Pushing the Limits
It is widely recognized that many drug candidates fail during development due to ancillary toxicity. Uwe Sauer, Ph.D., professor, and Nicola Zamboni, Ph.D., researcher, both at the Eidgenössische Technische Hochschule, Zürich (ETH Zürich), are applying high-throughput intracellular metabolomics to understand the basis of these unfortunate events and head them off early in the course of drug discovery.
“Since metabolism is at the core of drug toxicity, we developed a platform for measurement of 50–100 targeted metabolites by a high-throughput system consisting of flow injection coupled to tandem mass spectrometry.”
Using this approach, Dr. Sauer’s team focused on the central metabolism of the yeast Saccharomyces cerevisiae, reasoning that this core network would be most susceptible to potential drug toxicity. Screening approximately 41 drugs that were administered at seven concentrations over three orders of magnitude, they observed changes in metabolome patterns at much lower drug concentrations without attendant physiological toxicity.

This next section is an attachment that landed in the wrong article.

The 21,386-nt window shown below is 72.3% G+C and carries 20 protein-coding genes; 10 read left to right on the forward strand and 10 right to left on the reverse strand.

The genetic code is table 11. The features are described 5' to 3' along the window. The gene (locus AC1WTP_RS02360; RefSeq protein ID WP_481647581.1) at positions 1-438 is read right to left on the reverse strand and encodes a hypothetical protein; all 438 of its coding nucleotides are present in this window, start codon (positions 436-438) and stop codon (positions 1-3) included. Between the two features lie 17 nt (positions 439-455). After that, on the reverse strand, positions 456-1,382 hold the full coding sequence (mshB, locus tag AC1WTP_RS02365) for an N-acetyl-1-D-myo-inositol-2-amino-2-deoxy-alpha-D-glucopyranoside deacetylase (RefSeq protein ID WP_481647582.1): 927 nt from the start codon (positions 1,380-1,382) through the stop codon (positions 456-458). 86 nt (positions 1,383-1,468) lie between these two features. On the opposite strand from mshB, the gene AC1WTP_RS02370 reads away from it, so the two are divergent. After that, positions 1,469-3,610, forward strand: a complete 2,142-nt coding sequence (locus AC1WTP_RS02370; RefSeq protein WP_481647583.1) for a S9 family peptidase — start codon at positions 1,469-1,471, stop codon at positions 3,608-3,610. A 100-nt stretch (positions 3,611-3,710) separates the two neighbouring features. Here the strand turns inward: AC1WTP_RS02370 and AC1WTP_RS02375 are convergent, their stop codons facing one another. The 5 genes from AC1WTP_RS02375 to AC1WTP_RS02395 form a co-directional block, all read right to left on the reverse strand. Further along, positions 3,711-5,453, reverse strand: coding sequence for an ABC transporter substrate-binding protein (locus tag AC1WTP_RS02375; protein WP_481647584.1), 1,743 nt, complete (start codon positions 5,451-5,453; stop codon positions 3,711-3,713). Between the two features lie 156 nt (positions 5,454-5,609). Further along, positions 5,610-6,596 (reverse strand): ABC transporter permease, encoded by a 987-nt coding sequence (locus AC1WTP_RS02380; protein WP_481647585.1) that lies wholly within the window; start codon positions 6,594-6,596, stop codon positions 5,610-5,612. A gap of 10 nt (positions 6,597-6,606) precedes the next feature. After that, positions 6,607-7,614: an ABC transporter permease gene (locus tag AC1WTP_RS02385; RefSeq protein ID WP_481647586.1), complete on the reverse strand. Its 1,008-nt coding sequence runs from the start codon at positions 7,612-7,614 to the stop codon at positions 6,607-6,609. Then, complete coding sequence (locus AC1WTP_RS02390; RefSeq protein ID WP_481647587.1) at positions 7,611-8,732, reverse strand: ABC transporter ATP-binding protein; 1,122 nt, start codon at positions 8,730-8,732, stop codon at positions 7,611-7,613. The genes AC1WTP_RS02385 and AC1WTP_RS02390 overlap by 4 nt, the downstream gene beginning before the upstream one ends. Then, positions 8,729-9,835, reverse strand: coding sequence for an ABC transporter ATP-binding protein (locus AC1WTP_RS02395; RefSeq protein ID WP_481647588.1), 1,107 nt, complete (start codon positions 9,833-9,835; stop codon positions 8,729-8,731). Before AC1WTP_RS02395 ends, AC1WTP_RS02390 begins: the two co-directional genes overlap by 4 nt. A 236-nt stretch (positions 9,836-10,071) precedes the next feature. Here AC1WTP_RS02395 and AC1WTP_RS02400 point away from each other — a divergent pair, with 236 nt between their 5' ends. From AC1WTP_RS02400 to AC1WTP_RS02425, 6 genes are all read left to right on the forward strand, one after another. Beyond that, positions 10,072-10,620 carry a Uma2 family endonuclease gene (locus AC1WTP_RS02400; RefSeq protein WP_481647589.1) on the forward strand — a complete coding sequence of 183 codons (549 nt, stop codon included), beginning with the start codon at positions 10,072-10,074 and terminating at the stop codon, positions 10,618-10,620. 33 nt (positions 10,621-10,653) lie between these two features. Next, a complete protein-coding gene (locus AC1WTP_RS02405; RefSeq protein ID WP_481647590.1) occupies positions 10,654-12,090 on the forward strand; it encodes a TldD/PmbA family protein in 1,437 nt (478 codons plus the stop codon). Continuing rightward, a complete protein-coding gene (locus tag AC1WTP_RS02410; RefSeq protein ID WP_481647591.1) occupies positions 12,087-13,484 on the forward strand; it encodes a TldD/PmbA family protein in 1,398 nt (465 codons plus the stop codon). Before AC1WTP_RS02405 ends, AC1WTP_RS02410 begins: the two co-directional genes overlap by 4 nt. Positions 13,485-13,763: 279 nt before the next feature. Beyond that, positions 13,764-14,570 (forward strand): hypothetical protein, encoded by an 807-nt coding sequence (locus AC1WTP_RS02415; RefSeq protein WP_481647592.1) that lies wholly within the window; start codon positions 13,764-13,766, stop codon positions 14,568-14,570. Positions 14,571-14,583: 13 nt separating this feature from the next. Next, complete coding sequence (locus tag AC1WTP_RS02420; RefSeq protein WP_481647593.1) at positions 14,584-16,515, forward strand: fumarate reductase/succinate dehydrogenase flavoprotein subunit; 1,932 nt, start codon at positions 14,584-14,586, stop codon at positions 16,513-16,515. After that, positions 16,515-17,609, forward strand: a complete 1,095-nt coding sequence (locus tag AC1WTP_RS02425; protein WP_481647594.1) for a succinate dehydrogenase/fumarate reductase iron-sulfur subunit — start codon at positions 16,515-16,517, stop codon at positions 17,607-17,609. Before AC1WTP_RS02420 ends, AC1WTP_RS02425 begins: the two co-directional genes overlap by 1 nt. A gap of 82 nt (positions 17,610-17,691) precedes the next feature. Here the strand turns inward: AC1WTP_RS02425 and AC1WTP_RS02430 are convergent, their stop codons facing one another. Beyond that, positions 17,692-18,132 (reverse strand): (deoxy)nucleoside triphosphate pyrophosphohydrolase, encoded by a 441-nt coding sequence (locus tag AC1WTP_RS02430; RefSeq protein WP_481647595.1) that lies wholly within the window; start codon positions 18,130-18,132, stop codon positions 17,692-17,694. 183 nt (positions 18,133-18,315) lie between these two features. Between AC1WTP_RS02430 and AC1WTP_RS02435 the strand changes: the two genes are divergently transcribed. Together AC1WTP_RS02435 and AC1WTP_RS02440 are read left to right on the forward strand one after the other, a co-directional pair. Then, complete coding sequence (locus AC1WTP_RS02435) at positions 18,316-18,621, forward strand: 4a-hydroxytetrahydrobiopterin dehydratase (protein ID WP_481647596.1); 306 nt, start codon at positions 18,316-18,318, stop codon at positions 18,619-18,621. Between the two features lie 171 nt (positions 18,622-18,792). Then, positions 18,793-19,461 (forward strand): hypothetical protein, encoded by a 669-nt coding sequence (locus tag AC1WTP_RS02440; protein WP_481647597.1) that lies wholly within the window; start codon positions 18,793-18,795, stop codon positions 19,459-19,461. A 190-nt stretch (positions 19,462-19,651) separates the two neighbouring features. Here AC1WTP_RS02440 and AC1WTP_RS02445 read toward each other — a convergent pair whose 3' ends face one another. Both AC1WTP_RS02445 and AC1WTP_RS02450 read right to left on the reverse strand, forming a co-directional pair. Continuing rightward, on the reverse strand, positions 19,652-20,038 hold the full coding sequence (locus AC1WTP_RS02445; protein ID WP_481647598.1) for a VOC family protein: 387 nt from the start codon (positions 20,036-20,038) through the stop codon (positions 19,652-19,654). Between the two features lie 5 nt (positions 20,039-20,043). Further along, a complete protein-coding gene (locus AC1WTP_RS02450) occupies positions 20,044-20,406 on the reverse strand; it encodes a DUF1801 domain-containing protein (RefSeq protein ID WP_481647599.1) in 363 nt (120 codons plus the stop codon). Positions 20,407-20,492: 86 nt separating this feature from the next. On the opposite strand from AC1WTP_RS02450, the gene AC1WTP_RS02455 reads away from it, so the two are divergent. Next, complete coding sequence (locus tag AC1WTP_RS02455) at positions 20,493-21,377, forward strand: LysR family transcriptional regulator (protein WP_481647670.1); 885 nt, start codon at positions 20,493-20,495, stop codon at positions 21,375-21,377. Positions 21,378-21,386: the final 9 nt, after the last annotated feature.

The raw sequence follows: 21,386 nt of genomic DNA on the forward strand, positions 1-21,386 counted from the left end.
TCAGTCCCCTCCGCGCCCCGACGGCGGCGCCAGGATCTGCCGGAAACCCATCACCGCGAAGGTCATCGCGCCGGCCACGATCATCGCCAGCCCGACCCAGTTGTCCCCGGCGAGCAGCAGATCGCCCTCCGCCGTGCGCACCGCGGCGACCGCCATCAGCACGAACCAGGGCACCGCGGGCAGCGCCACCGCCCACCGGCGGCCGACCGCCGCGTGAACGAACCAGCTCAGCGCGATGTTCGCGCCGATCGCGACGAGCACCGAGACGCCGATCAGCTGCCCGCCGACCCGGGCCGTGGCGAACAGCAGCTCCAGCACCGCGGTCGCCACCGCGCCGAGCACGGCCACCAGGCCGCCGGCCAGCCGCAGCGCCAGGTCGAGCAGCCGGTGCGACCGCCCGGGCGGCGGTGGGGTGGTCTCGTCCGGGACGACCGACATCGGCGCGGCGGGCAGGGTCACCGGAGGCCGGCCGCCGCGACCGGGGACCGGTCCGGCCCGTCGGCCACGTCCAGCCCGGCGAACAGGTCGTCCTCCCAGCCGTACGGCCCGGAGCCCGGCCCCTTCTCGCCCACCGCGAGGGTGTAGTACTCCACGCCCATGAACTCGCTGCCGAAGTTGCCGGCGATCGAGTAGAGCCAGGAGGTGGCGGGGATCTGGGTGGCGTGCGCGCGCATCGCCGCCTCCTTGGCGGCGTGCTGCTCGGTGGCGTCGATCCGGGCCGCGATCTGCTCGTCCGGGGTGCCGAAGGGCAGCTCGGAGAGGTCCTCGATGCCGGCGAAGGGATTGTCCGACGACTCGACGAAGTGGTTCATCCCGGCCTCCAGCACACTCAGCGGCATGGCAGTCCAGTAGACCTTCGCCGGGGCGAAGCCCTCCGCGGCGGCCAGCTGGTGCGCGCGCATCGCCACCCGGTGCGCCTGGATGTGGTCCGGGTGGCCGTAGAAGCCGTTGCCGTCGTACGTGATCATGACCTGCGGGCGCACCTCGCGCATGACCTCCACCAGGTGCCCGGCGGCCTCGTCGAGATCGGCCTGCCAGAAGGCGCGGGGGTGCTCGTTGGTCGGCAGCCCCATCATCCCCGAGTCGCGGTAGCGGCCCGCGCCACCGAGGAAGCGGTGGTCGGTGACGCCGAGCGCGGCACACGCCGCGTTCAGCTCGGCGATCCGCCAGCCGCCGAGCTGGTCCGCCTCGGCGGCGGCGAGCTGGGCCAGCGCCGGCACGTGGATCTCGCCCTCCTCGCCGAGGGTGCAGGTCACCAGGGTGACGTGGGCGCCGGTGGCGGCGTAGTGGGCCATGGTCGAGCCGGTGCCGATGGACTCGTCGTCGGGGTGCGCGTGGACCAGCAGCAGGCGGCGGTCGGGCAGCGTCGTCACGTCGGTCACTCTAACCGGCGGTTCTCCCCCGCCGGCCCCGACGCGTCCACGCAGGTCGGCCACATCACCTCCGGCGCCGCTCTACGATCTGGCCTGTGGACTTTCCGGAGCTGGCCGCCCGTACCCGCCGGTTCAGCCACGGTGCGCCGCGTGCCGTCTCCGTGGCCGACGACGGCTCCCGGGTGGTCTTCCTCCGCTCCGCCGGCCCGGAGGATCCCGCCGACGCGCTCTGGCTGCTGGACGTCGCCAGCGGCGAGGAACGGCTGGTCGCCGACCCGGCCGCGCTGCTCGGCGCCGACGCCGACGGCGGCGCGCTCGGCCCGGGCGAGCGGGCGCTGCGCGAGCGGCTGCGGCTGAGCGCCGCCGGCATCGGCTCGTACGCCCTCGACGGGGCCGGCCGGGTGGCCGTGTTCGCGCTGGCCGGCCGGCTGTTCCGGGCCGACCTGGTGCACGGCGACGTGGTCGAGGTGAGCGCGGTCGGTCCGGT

The group carried out statistical modeling of about 60 metabolite profiles for each drug they evaluated. This data allowed the construction of a “profile effect map” in which the influence of each drug on metabolite levels can be followed, including off-target effects, which provide an indirect measure of the possible side effects of the various drugs.
“We have found that this approach is at least 100 times as fast as other omics screening platforms,” Dr. Sauer says. “Some drugs, including many anticancer agents, disrupt metabolism long before affecting growth.”
Furthermore, they used the principle of 13C-based flux analysis, in which metabolites labeled with 13C are used to follow the utilization of metabolic pathways in the cell. These 13C-determined intracellular responses of metabolic fluxes to drug treatment demonstrate the functional performance of the network to be rather robust, leading Dr. Sauer to the conclusion that the phenotypic vigor he observes to drug challenges is achieved by a flexible make up of the metabolome.
Dr. Sauer is confident that it will be possible to expand the scope of these investigations to hundreds of thousands of samples per study. This will allow answers to the questions of how cells establish a stable functioning network in the face of inevitable concentration fluctuations.